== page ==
Unary coding
, sometimes called thermometer code, is an entropy encoding that represents a natural number, n, with n ones followed by a zero (if natural number is understood as nonnegative integer) or with n − 1 ones followed by a zero (if natural number is understood as strictly positive integer). For example 5 is represented as 111110 or 11110. Some representations use n or n − 1 zeros followed by a one. The ones and zeros are interchangeable without loss of generality. Unary coding is both a Prefixfree code and a Selfsynchronizing code.
n (nonnegative)

n (strictly positive)

Unary code

Alternative

0

1

0

1

1

2

10

01

2

3

110

001

3

4

1110

0001

4

5

11110

00001

5

6

111110

000001

6

7

1111110

0000001

7

8

11111110

00000001

8

9

111111110

000000001

9

10

1111111110

0000000001

Unary coding is an optimally efficient encoding for the following discrete probability distribution

\operatorname{P}(n) = 2^{n}\,
for n=1,2,3,....
In symbolbysymbol coding, it is optimal for any geometric distribution

\operatorname{P}(n) = (k1)k^{n}\,
for which k ≥ φ = 1.61803398879…, the golden ratio, or, more generally, for any discrete distribution for which

\operatorname{P}(n) \ge \operatorname{P}(n+1) + \operatorname{P}(n+2)\,
for n=1,2,3,.... Although it is the optimal symbolbysymbol coding for such probability distributions, Golomb coding achieves better compression capability for the geometric distribution because it does not consider input symbols independently, but rather implicitly groups the inputs. For the same reason, arithmetic encoding performs better for general probability distributions, as in the last case above.
Contents

Unary code in use today 1

Unary coding in biological networks 2

Generalized unary coding 3

See also 4

References 5
Unary code in use today
Examples of unary code uses include:

In Golomb Rice code, unary encoding is used to encode the quotient part of the Golomb code word.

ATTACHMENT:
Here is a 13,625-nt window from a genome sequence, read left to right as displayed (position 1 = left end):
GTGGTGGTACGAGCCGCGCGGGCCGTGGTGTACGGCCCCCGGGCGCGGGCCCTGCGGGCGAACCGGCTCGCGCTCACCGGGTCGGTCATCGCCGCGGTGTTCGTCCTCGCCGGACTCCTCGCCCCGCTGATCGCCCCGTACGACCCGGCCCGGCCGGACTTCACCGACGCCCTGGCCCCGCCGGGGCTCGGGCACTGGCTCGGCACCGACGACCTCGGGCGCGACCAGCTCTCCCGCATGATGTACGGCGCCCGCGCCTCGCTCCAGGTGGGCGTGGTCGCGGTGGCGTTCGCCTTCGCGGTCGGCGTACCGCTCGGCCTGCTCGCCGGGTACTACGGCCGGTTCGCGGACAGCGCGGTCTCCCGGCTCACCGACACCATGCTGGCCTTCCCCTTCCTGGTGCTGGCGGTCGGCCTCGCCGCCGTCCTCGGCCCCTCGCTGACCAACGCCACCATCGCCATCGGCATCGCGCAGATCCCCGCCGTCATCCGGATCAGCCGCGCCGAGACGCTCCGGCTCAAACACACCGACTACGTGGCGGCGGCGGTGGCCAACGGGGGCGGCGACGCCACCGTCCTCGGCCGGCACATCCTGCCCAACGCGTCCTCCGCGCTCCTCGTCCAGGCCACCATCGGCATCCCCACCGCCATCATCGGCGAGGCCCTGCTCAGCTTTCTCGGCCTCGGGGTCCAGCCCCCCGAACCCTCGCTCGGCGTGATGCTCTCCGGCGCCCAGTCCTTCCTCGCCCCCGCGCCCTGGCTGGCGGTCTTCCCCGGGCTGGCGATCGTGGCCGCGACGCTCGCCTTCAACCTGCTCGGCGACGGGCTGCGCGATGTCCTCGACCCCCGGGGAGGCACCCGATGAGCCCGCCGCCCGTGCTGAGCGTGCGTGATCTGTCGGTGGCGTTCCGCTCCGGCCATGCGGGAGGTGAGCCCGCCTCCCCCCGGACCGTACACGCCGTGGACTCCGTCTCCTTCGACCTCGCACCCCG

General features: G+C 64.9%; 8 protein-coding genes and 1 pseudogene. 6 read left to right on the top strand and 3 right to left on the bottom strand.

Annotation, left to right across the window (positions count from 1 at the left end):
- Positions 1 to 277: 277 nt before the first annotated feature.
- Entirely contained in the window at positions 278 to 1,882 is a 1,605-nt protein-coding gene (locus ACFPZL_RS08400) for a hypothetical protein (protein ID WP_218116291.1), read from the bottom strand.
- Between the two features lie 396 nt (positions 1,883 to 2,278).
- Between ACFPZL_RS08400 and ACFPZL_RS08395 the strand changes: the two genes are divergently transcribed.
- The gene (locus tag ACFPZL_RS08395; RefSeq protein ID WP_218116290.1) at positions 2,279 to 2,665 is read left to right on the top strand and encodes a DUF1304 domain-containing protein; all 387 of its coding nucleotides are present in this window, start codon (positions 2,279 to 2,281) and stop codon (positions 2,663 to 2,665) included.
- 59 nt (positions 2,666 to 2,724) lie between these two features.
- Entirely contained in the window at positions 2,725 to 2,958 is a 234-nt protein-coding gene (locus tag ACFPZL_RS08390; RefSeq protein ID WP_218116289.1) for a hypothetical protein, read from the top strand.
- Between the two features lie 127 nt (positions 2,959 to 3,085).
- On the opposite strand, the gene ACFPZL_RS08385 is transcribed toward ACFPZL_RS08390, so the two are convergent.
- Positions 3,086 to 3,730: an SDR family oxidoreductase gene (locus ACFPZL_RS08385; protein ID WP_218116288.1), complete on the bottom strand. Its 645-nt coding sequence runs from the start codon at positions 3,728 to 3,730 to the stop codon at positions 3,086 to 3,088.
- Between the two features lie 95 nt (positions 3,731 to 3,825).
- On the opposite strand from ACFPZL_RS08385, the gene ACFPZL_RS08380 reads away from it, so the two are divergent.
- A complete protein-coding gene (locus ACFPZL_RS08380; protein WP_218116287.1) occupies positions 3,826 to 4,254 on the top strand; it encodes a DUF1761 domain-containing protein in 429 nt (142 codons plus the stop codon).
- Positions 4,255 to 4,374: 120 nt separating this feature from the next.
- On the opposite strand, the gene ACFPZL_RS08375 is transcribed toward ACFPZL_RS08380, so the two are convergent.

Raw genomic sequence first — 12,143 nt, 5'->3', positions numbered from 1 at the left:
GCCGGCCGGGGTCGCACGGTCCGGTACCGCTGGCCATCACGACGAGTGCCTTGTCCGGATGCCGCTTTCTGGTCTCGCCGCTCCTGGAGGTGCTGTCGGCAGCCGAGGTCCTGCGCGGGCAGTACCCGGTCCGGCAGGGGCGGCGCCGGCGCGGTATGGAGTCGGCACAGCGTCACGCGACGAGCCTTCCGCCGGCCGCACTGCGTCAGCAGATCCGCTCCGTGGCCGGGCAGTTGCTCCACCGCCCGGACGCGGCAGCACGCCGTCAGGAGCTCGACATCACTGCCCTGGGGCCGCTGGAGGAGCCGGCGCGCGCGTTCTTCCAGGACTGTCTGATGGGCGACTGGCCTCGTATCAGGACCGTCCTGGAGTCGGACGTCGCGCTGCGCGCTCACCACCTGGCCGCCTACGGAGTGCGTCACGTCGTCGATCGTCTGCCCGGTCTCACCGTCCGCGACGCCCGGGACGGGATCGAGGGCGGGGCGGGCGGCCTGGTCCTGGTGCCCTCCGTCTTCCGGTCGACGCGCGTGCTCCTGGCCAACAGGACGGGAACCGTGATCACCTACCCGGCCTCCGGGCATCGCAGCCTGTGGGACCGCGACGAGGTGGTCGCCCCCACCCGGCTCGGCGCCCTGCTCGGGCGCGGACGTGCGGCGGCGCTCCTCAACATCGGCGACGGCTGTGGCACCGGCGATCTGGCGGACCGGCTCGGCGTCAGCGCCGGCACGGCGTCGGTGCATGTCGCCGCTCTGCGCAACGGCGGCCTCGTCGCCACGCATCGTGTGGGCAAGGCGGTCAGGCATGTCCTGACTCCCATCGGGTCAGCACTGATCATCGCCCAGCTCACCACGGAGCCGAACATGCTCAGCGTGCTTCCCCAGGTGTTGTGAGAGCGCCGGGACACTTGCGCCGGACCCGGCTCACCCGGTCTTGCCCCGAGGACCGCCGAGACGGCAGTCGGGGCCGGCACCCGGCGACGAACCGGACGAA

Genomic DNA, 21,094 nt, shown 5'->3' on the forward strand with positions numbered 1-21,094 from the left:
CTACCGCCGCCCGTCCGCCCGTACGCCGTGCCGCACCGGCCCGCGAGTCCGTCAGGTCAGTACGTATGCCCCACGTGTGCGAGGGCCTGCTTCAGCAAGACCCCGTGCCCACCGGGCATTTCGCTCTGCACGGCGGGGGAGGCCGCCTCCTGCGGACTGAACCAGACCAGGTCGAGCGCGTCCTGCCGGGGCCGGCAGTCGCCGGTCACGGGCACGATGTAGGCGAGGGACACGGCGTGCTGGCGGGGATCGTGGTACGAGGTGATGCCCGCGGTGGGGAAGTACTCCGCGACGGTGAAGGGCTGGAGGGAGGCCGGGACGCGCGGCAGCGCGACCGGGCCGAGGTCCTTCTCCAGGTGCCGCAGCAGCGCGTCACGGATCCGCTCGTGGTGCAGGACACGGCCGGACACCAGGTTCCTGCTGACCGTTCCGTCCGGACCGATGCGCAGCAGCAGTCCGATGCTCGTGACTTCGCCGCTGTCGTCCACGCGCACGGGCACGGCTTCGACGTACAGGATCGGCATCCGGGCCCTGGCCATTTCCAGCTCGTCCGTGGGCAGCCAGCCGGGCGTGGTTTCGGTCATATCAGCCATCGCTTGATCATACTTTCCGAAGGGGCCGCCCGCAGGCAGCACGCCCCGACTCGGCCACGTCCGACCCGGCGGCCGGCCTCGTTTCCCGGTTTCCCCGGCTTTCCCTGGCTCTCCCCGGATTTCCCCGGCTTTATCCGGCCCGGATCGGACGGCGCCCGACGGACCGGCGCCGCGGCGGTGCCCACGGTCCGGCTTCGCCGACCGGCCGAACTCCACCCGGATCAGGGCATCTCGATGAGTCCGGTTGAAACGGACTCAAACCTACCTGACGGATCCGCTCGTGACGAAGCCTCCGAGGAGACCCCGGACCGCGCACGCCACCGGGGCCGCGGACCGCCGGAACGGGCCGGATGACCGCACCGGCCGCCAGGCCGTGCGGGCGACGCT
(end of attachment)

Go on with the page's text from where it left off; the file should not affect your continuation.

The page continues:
In UTF8, unary encoding is used in the leading byte of a multibyte sequence to indicate the number of bytes in the sequence, so that the length of the sequence can be determined without examining the continuation bytes.

Instantaneously trained neural networks use unary coding for efficient data representation.
Unary coding in biological networks
New research has shown that unary coding is used in the neural circuits responsible for birdsong production.^{[1]}^{[2]} The nucleus in the brain of the songbirds that plays a part in both the learning and the production of bird song is the HVC (high vocal center). This coding works as space coding which is an efficient strategy for biological circuits due to its inherent simplicity and robustness.
Generalized unary coding
A generalized version of unary coding is able to represent numbers much more efficiently than standard unary coding.^{[3]} Here's an example of generalized unary coding for integers from 1 through 15 that requires only 7 bits (where three bits are arbitrarily chosen in place of a single one in standard unary to show the number). Note that the representation is cyclic where one uses markers to represent higher integers in higher cycles.
n

Unary code

Generalized unary

0

0

0000000

1

10

0000111

2

110

0001110

3

1110

0011100

4

11110

0111000

5

111110

1110000

6

1111110

0010111

7

11111110

0101110

8

111111110

1011100

9

1111111110

0111001

10

11111111110

1110010

11

111111111110

0100111

12

1111111111110

1001110

13

11111111111110

0011101

14

111111111111110

0111010

15

1111111111111110

1110100

Generalized unary coding requires that the range of numbers to be represented be prespecified because this range determines the number of bits that are needed.
See also
References

^ Fiete, I.R. and H.S. Seung, Neural network models of birdsong production, learning, and coding. New Encyclopediaof Neuroscience. Eds. L. Squire, T. Albright, F. Bloom, F. Gage, and N. Spitzer. Elsevier, 2007.

^ Moore J.M. et al., Motor pathway convergence predicts syllable repertoire size in oscine birds. Proc. Nat. Acad. Sc. USA 108: 1644016445, 2011.

^ Kak, S., Generalized unary coding. Circuits, Systems and Signal Processing. 2015. http://link.springer.com/article/10.1007/s0003401501207#page1
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